Hundreds of children from five north Oxfordshire primary schools came together for a special Remembrance service at St Mary's Church today (Friday, November 9).
Pupils from St Mary's in Banbury, Wroxton, Deddington, Dr Radcliffe's in Steeple Aston and Tackley filled the church for the service to mark the Armistice Day centenary this weekend.
The children paid their respects to those who died during the First World War with a variety of songs, performances, readings and prayers before 'sharing the peace' at the end.
St Mary's head teacher Victoria Woods said: "It was really lovely to get all of the children from the local area together with something in common and they all left with a smile on their faces."
The schools are all part of Oxford Diocesan Schools Trust (ODST) and decided to join up for this year's commemorations.
The performances ranged from a handful of St Mary's pupils reading from the pulpit, to Tackley School children thanking famous women from the war.
Wroxton School pupils read John McRae's poem In Flander's Fields and Sharron Mullins from ODST did a reading from Michael Morpurgo's War Horse.
Deddington School children then told wartime stories from villagers who would have gone to their school and Dr Radcliffe's pupils performed a dance/play about the war dressed in black with red poppies on their tops.
More St Mary's pupils ended the performances with descriptions of soldiers' conditions and letters home before Banbury mayor Cllr Shaida Hussain read The Exhortation.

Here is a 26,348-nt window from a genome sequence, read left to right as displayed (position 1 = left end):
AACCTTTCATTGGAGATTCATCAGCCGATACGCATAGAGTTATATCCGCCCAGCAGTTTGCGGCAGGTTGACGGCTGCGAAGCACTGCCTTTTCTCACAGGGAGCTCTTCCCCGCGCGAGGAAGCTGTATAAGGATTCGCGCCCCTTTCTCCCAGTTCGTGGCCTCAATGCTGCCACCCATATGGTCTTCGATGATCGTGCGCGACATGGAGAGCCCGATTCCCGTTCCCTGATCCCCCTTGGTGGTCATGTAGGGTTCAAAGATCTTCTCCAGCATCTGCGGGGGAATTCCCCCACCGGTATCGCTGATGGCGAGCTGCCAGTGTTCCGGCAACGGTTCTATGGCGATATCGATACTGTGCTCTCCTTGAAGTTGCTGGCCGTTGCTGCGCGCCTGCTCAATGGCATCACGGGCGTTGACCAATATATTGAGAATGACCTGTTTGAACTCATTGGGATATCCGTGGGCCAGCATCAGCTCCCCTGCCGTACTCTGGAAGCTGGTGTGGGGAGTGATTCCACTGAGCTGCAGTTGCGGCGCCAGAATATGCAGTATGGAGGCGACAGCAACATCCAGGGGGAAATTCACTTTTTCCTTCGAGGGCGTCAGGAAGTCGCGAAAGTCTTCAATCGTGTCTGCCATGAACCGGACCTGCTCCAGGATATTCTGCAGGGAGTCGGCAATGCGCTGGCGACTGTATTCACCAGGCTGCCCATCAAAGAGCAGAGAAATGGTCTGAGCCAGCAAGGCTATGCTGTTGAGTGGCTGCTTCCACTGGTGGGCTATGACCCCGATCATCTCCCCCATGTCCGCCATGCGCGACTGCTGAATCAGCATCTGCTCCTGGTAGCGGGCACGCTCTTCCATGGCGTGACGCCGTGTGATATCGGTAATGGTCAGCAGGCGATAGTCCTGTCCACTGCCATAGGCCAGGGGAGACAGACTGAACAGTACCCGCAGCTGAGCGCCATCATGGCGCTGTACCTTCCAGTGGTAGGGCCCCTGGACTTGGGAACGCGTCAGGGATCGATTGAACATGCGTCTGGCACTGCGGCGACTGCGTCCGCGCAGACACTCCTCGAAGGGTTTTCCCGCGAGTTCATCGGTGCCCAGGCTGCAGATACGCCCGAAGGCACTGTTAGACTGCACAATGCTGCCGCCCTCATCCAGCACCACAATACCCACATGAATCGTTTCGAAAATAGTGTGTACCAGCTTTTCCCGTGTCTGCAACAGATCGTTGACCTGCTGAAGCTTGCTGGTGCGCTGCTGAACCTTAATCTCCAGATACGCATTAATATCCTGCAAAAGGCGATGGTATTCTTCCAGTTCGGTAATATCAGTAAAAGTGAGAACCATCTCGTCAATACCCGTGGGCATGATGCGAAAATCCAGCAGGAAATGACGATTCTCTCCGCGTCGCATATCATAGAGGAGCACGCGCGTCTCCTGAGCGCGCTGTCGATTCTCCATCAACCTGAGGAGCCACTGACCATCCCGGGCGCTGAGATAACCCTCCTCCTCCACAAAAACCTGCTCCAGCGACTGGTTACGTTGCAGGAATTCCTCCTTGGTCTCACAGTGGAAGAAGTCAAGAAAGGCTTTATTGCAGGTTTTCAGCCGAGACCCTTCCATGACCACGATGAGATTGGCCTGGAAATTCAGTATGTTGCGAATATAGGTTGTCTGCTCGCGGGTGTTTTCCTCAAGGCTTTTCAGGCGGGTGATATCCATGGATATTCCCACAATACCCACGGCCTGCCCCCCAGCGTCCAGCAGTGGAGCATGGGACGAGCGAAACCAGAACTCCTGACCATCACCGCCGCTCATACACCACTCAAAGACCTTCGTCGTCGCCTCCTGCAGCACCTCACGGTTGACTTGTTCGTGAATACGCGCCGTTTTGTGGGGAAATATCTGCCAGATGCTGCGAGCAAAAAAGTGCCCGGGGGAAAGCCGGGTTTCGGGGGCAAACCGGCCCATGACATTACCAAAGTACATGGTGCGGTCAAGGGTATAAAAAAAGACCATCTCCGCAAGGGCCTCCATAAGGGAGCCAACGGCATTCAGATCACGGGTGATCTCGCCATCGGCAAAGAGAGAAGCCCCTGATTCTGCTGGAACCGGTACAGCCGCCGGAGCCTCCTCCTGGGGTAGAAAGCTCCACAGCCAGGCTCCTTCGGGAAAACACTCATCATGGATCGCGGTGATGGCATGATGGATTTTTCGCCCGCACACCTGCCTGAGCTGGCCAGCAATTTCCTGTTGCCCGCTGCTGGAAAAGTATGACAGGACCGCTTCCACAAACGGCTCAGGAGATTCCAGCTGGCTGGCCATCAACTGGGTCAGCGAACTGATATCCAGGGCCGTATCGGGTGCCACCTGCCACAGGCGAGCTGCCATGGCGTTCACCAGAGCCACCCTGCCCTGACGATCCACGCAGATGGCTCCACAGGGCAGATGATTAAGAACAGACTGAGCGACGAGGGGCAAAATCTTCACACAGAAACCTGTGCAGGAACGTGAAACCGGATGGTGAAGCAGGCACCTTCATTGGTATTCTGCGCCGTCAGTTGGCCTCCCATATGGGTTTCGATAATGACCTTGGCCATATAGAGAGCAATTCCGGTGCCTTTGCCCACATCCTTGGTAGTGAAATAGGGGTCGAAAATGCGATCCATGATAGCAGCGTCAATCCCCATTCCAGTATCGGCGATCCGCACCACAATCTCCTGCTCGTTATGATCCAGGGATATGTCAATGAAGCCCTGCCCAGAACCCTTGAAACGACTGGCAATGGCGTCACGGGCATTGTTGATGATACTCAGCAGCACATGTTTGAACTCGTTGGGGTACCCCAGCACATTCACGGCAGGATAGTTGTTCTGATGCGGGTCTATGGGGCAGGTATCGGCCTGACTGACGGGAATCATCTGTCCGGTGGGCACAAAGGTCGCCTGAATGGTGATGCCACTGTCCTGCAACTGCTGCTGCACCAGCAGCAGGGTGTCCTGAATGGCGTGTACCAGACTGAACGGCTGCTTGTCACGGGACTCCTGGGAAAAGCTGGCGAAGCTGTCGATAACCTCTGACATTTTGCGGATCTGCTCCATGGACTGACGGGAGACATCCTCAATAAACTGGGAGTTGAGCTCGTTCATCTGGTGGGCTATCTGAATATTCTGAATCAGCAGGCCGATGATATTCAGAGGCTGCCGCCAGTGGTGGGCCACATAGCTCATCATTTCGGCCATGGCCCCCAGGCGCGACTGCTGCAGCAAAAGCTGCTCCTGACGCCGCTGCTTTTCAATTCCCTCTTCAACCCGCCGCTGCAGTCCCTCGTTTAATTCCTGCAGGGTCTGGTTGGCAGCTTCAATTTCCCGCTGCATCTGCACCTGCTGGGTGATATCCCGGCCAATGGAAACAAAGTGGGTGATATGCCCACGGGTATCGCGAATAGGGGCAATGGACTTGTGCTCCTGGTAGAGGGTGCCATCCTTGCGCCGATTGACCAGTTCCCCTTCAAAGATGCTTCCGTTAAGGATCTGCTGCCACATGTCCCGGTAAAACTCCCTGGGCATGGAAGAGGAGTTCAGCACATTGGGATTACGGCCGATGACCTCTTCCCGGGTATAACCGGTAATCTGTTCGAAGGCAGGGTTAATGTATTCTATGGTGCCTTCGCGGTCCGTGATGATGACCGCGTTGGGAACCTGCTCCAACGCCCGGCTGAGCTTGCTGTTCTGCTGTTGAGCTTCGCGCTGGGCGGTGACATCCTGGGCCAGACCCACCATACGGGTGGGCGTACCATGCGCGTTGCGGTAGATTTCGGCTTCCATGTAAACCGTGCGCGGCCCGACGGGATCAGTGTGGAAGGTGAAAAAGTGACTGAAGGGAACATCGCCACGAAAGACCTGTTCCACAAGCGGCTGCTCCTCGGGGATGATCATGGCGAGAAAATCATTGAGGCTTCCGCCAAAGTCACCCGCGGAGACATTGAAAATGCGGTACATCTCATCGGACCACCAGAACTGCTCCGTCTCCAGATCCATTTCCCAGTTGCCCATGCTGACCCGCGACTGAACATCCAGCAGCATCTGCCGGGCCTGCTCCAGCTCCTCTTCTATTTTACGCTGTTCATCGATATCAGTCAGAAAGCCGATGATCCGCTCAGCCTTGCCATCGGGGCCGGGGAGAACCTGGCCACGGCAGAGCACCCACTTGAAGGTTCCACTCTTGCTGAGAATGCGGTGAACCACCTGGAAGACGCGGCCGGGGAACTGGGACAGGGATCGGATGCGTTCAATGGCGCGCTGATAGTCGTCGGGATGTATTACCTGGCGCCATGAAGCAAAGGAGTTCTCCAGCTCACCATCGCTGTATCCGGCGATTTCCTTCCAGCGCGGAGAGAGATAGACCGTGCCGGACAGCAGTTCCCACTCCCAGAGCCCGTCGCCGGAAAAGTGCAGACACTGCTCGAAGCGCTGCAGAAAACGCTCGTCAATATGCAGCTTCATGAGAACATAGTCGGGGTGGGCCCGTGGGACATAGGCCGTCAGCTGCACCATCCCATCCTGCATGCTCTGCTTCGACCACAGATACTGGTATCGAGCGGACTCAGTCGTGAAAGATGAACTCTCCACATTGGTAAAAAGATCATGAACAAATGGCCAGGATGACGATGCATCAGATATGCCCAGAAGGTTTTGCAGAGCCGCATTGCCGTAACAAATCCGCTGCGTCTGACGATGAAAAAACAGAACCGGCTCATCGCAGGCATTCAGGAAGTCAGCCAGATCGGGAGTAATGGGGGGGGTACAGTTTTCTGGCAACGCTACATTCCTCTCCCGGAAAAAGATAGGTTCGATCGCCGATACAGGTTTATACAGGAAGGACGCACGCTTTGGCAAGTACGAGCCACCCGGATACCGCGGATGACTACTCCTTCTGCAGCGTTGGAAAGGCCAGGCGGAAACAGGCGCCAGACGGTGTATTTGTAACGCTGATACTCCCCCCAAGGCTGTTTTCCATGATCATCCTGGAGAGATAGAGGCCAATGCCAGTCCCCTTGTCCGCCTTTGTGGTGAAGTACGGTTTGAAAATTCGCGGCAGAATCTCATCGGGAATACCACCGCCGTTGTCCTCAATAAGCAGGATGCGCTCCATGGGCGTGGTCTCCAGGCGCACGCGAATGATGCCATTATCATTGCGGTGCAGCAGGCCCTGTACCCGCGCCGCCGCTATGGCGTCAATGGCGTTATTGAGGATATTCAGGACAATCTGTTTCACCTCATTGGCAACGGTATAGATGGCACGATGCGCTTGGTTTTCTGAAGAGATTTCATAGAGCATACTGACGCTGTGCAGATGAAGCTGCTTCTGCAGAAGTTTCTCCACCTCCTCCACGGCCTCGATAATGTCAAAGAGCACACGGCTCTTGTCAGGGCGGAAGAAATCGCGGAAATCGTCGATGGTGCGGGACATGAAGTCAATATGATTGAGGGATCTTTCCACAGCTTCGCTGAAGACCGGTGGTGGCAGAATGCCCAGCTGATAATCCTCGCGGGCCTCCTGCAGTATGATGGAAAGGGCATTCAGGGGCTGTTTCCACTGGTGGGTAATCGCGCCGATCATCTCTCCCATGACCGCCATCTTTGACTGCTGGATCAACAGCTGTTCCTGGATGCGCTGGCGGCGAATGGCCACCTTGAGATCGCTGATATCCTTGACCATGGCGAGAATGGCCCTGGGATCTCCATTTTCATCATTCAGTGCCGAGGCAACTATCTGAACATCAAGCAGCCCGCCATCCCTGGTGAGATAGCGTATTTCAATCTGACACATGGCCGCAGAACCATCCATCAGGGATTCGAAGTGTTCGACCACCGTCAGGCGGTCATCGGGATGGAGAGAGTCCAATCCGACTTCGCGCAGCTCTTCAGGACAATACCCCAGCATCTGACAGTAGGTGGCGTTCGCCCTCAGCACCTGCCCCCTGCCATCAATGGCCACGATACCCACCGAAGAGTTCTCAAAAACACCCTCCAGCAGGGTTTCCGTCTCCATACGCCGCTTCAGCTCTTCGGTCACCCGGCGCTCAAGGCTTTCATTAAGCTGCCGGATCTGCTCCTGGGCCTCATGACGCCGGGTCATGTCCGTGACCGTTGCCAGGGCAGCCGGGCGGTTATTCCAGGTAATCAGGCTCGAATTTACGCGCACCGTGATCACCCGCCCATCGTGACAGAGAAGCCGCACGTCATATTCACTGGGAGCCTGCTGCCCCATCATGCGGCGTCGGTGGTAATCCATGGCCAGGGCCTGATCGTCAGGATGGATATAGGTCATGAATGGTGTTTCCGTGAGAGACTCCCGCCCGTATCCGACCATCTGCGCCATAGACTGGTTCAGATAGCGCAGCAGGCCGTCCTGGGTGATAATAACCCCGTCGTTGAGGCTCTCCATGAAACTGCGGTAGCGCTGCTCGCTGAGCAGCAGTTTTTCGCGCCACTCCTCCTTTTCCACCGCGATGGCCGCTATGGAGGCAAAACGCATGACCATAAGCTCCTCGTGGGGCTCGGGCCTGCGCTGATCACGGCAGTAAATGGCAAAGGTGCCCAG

After a two minutes' silence, everyone shook hands to 'share the peace' as Mrs Woods said they should remember why the war was fought in the first place.
St Mary's vicar Rev Philip Cochrane said the performances were 'brilliant' as he did not know what to expect.
"I thought the use of drama, artwork, story-telling and singing were really enchanting and my sense is by coming together we can do far more than if we did our own thing - I was really impressed," he said.
Cllr Hussain, who is also a teacher at St Mary's, added that it is important for the children to remember those who sacrificed their lives during the war and the service was a great way of doing that.
Children's art from their work about the war has been left on display in church and will be seen by around 850 people, including the Bishop of Dorchester, for the Remembrance Sunday service this weekend.